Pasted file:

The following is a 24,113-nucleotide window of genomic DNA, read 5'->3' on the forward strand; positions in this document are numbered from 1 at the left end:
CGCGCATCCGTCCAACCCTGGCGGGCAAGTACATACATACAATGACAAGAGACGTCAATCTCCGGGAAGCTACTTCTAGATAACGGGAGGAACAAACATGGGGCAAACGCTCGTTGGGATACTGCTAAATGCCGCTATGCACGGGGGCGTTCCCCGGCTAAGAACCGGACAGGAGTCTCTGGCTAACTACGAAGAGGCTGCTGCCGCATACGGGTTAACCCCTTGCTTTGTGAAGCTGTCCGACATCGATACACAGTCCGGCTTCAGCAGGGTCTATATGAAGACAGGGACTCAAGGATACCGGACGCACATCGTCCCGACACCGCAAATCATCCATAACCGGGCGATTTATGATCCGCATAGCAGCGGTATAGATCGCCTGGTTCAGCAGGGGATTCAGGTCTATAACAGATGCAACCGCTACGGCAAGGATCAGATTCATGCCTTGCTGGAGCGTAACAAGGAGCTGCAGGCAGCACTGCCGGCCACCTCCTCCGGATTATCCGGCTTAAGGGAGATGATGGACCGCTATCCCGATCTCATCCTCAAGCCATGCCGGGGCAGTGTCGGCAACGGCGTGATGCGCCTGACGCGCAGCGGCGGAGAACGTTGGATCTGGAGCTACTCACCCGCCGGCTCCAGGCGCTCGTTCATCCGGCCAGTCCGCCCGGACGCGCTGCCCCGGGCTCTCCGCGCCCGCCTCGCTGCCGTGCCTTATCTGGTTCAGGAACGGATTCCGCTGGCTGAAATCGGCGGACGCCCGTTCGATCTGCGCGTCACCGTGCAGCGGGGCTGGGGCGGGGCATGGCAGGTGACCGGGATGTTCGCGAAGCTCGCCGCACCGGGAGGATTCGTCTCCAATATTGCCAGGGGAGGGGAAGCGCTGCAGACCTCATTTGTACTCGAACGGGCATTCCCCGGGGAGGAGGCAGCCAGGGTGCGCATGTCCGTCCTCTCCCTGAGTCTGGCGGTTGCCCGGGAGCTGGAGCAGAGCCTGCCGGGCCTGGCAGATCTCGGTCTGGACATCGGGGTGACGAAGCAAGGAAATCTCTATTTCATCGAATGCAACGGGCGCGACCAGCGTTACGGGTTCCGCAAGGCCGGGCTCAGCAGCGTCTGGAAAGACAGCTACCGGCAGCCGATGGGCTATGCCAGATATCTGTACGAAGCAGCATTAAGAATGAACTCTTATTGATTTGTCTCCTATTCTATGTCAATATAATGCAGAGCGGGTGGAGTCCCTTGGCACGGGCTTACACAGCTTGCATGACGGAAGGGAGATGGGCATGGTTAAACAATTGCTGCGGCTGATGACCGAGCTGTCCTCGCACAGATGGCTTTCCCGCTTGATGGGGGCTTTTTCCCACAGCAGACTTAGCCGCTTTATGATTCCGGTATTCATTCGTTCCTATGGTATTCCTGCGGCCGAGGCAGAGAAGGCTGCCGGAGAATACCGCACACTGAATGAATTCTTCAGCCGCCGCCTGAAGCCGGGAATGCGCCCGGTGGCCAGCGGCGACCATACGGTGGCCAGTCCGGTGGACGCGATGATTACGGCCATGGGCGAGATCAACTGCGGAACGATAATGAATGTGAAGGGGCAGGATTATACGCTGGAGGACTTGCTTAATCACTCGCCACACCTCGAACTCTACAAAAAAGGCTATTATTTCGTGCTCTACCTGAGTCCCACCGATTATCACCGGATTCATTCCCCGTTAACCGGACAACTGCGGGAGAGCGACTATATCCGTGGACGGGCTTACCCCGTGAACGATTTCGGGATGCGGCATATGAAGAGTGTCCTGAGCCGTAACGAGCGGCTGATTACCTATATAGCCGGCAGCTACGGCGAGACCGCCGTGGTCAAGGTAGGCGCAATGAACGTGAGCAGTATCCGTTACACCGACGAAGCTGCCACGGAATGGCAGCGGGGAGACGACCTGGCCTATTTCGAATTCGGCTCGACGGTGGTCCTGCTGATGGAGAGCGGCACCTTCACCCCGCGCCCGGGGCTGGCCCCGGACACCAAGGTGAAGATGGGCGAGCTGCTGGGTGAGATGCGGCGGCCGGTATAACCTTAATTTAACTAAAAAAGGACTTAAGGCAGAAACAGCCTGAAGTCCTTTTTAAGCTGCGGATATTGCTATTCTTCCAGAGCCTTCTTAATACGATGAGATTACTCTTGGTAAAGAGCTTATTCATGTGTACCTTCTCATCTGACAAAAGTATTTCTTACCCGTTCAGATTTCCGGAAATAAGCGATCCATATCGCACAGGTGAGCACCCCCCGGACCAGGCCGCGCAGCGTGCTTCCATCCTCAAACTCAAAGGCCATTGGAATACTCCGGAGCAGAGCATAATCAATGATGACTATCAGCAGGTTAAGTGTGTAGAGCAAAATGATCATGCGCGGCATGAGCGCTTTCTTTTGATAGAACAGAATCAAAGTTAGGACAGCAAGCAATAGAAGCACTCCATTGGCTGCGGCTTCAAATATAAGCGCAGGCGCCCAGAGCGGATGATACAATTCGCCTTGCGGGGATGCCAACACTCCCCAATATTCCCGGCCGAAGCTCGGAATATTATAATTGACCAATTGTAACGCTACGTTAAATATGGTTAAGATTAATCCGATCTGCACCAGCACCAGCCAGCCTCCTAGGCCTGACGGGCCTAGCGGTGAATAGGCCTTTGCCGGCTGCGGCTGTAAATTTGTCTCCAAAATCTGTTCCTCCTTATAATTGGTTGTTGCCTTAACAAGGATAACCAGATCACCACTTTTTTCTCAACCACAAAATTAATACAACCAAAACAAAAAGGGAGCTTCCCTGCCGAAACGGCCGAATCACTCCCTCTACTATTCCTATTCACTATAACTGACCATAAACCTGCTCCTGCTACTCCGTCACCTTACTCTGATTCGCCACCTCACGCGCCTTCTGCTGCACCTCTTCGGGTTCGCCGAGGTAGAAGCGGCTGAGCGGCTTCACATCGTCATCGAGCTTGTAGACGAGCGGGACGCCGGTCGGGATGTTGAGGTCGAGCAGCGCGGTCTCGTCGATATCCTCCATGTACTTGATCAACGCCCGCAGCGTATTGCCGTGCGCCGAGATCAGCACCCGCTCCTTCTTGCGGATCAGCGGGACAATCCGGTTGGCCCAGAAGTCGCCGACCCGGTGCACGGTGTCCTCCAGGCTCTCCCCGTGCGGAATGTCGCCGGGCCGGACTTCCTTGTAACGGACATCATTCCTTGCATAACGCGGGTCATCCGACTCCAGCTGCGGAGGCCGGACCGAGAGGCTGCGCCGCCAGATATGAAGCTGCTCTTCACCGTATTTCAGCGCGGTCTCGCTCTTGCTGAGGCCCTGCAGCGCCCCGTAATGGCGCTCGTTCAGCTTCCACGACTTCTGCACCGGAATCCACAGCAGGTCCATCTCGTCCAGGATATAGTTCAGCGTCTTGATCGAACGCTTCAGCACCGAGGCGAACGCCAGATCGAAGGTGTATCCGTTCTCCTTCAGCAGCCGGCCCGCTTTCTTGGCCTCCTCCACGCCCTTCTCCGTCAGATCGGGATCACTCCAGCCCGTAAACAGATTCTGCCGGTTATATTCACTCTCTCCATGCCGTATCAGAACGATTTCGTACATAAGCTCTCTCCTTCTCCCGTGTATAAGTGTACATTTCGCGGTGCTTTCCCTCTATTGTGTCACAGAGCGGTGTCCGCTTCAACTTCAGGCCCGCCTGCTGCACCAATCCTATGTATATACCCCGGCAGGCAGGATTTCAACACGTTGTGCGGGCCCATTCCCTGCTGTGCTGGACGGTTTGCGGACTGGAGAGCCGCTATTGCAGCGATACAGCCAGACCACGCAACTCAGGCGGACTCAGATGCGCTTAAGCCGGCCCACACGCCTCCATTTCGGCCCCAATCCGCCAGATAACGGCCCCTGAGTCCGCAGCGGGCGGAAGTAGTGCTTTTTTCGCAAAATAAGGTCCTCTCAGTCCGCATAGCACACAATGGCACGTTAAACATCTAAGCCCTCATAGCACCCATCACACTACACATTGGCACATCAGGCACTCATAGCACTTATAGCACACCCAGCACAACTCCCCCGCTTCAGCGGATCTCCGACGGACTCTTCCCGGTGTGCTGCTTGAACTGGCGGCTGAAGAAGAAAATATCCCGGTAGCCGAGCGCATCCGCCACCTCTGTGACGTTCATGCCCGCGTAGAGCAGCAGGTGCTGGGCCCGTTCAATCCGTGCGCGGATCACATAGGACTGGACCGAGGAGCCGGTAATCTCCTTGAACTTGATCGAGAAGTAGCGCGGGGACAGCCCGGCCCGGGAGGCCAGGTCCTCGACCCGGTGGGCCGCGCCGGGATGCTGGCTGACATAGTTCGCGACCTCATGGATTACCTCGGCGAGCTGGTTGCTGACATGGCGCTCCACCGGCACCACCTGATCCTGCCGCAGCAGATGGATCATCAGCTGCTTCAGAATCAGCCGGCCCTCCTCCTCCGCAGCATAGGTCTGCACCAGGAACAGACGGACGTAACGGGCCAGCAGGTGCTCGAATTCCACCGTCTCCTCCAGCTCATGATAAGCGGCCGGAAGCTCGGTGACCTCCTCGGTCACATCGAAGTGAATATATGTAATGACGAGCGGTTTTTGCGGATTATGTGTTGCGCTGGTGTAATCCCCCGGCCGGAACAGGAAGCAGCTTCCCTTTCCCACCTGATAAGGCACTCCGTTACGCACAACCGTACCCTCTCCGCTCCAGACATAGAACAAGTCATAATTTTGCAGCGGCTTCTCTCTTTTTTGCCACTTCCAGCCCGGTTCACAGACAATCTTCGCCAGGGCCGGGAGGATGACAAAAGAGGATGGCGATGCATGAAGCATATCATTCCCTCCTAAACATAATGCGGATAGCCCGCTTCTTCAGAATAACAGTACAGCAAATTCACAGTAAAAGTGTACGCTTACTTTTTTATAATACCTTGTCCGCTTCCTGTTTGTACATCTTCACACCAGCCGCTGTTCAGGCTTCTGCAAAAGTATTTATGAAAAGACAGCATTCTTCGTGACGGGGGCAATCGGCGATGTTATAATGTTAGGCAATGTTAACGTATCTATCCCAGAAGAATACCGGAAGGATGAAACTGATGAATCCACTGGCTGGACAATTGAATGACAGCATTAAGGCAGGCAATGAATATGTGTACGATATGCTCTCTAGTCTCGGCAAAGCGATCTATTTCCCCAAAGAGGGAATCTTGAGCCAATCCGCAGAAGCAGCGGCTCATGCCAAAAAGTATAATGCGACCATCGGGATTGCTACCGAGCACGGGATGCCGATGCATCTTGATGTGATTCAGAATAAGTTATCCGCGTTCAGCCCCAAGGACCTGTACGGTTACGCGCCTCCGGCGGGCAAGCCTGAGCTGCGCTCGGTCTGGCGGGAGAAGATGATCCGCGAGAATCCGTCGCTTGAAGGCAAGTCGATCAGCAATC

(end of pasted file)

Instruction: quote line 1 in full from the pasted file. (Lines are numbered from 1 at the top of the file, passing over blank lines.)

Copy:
The following is a 24,113-nucleotide window of genomic DNA, read 5'->3' on the forward strand; positions in this document are numbered from 1 at the left end: